House Ethics Committee Confirms Probe Into GOP Rep. Collins’ Biotech Stock

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The House Ethics Committee confirmed Monday that it was extending a probe into possible ethics violations by Rep. Chris Collins (R-NY) surrounding an Australian biotech company on whose board he serves.

Collins bought discounted stock from the company, Innate Immunotherapeutics, while legislation that would affect its clinical testing made its way through Congress. Collins wrote an amendment for the legislation that, Rep. Louise Slaughter (D-NY) told the Buffalo News, “benefited him personally.”

Slaughter was one in a group of parties, including the advocacy organization Public Citizen, that complained about Collins’ relationship with the company to the Office of Congressional Ethics, an independent body that makes recommendations to the committee.

Collins brought others into the deal: Health and Human Services Secretary Tom Price. for example, admitted during his confirmation hearing that Collins told him about the company before Price purchased stock in it, ultimately profiting from the purchase.

The Ethics Committee, which is required to announce within 45 days if it intends to extend a probe, said it was doing just that on Monday:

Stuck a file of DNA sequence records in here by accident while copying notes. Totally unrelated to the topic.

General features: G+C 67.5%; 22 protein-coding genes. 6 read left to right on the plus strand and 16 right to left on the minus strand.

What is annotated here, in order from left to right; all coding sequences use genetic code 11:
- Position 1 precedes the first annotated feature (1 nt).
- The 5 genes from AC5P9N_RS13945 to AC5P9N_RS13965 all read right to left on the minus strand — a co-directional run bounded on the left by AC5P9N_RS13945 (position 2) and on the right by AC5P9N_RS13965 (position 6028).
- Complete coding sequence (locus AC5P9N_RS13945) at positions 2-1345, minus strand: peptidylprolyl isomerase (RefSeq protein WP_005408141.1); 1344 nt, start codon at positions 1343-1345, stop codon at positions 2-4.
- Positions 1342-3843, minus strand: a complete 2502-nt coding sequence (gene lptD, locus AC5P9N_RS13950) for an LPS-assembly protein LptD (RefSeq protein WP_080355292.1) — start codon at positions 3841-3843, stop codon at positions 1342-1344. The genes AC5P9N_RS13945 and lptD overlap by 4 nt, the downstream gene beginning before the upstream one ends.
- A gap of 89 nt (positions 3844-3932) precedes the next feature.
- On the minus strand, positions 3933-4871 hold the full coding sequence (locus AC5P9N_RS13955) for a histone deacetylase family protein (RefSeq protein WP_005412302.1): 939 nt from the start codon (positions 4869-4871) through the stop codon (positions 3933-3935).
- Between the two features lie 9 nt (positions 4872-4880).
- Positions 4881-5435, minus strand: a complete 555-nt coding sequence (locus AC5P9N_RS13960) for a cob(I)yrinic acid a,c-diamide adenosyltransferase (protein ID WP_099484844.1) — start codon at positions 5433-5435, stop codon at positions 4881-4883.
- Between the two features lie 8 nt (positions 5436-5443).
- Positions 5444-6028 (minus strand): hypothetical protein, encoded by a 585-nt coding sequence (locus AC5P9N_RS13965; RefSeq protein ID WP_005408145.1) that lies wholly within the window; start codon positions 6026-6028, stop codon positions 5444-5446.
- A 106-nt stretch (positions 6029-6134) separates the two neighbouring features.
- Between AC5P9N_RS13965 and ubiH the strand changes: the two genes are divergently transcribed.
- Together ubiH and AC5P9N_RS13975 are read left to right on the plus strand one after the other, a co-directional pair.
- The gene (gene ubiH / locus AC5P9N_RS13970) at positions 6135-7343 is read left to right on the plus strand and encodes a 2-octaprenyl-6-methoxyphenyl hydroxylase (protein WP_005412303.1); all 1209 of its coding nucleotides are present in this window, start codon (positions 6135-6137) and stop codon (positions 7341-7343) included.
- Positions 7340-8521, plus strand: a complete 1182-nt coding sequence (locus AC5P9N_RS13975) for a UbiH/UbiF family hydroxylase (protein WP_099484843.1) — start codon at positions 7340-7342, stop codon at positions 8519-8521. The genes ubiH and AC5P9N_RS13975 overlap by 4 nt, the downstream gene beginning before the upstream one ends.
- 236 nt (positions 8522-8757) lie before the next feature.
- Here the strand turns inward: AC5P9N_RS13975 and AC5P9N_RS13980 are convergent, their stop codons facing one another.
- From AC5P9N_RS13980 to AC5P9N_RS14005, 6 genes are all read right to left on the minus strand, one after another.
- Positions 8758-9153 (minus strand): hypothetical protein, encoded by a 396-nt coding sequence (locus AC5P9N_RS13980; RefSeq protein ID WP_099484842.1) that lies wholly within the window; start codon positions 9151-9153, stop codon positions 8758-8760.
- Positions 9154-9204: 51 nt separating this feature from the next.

Pursuant to House Rule XI, clause 3(b)(8)(A), and Committee Rules 17A(b)(1)(A) and 17A(c)(1), the Chairwoman and Ranking Member of the Committee on Ethics (Committee) have jointly decided to extend the matter regarding Representative Chris Collins, which was transmitted to the Committee by the Office of Congressional Ethics on July 14, 2017.

The Committee notes that the mere fact of a referral or an extension, and the mandatory disclosure of such an extension and the name of the subject of the matter, does not itself indicate that any violation has occurred, or reflect any judgment on behalf of the Committee.

The Committee will announce its course of action in this matter on or before Thursday, October 12, 2017.

A spokesperson for Collins, Sarah Minkel, told multiple outlets in a statement that the probe came after “false accusations brought about by Congresswoman Louise Slaughter and her allies in a partisan witch hunt against Congressman Collins.”

“Today’s announcement was expected and is nothing more than a pro forma delay because Congress is currently in its August recess,” she added. “Congressman Collins has followed all ethical and legal guidelines when it comes to his personal investments and he looks forward to their review.”

ABOUT THE AUTHOR

Matt Shuham is a news writer for TPM. He was previously assistant editor of The National Memo and managing editor of the Harvard Political Review. He is available by email at mshuham@talkingpointsmemo.com and on Twitter @mattshuham.
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